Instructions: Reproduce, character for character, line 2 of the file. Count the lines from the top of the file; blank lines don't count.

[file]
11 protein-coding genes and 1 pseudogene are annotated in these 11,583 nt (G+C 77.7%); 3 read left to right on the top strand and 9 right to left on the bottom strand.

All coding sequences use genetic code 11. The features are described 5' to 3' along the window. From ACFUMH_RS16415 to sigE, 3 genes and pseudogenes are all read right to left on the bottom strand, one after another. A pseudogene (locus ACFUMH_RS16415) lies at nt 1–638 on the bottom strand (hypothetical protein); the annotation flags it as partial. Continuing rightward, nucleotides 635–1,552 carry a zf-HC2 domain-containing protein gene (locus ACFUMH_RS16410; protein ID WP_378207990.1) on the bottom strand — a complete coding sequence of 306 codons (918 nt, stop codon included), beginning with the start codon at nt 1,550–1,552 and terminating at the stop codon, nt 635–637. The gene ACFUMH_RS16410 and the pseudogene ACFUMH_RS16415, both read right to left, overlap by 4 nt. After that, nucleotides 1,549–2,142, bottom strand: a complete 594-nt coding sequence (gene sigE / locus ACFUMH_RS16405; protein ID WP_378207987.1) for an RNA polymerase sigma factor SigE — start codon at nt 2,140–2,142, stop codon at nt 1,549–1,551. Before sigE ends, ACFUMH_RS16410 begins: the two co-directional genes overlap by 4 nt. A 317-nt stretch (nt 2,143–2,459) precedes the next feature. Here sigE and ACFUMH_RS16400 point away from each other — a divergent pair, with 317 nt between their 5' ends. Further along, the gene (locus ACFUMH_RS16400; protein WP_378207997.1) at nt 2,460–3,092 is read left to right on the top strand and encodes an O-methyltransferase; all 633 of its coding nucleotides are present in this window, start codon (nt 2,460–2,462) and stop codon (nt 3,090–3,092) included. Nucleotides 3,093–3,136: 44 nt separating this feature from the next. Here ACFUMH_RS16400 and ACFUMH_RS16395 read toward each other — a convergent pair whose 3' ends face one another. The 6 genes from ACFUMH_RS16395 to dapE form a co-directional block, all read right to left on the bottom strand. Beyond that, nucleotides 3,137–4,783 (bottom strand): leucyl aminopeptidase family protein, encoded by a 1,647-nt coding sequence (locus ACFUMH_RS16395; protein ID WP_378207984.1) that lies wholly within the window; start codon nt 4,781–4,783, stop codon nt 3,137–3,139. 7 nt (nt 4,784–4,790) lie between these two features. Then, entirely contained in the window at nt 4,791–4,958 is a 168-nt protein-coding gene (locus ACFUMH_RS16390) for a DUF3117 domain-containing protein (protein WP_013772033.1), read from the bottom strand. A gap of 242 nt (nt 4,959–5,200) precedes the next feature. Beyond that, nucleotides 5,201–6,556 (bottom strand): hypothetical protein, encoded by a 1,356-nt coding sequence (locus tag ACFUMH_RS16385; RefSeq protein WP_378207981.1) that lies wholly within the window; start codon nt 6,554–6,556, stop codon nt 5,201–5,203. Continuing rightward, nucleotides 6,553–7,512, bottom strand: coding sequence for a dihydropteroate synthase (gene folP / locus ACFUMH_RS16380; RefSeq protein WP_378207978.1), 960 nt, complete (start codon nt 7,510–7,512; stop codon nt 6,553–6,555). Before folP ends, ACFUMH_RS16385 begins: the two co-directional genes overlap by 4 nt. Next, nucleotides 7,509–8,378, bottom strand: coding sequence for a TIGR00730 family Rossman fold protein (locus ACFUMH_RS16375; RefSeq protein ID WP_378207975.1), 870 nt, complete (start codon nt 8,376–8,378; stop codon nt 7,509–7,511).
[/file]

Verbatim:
All coding sequences use genetic code 11. The features are described 5' to 3' along the window. From ACFUMH_RS16415 to sigE, 3 genes and pseudogenes are all read right to left on the bottom strand, one after another. A pseudogene (locus ACFUMH_RS16415) lies at nt 1–638 on the bottom strand (hypothetical protein); the annotation flags it as partial. Continuing rightward, nucleotides 635–1,552 carry a zf-HC2 domain-containing protein gene (locus ACFUMH_RS16410; protein ID WP_378207990.1) on the bottom strand — a complete coding sequence of 306 codons (918 nt, stop codon included), beginning with the start codon at nt 1,550–1,552 and terminating at the stop codon, nt 635–637. The gene ACFUMH_RS16410 and the pseudogene ACFUMH_RS16415, both read right to left, overlap by 4 nt. After that, nucleotides 1,549–2,142, bottom strand: a complete 594-nt coding sequence (gene sigE / locus ACFUMH_RS16405; protein ID WP_378207987.1) for an RNA polymerase sigma factor SigE — start codon at nt 2,140–2,142, stop codon at nt 1,549–1,551. Before sigE ends, ACFUMH_RS16410 begins: the two co-directional genes overlap by 4 nt. A 317-nt stretch (nt 2,143–2,459) precedes the next feature. Here sigE and ACFUMH_RS16400 point away from each other — a divergent pair, with 317 nt between their 5' ends. Further along, the gene (locus ACFUMH_RS16400; protein WP_378207997.1) at nt 2,460–3,092 is read left to right on the top strand and encodes an O-methyltransferase; all 633 of its coding nucleotides are present in this window, start codon (nt 2,460–2,462) and stop codon (nt 3,090–3,092) included. Nucleotides 3,093–3,136: 44 nt separating this feature from the next. Here ACFUMH_RS16400 and ACFUMH_RS16395 read toward each other — a convergent pair whose 3' ends face one another. The 6 genes from ACFUMH_RS16395 to dapE form a co-directional block, all read right to left on the bottom strand. Beyond that, nucleotides 3,137–4,783 (bottom strand): leucyl aminopeptidase family protein, encoded by a 1,647-nt coding sequence (locus ACFUMH_RS16395; protein ID WP_378207984.1) that lies wholly within the window; start codon nt 4,781–4,783, stop codon nt 3,137–3,139. 7 nt (nt 4,784–4,790) lie between these two features. Then, entirely contained in the window at nt 4,791–4,958 is a 168-nt protein-coding gene (locus ACFUMH_RS16390) for a DUF3117 domain-containing protein (protein WP_013772033.1), read from the bottom strand. A gap of 242 nt (nt 4,959–5,200) precedes the next feature. Beyond that, nucleotides 5,201–6,556 (bottom strand): hypothetical protein, encoded by a 1,356-nt coding sequence (locus tag ACFUMH_RS16385; RefSeq protein WP_378207981.1) that lies wholly within the window; start codon nt 6,554–6,556, stop codon nt 5,201–5,203. Continuing rightward, nucleotides 6,553–7,512, bottom strand: coding sequence for a dihydropteroate synthase (gene folP / locus ACFUMH_RS16380; RefSeq protein WP_378207978.1), 960 nt, complete (start codon nt 7,510–7,512; stop codon nt 6,553–6,555). Before folP ends, ACFUMH_RS16385 begins: the two co-directional genes overlap by 4 nt. Next, nucleotides 7,509–8,378, bottom strand: coding sequence for a TIGR00730 family Rossman fold protein (locus ACFUMH_RS16375; RefSeq protein ID WP_378207975.1), 870 nt, complete (start codon nt 8,376–8,378; stop codon nt 7,509–7,511).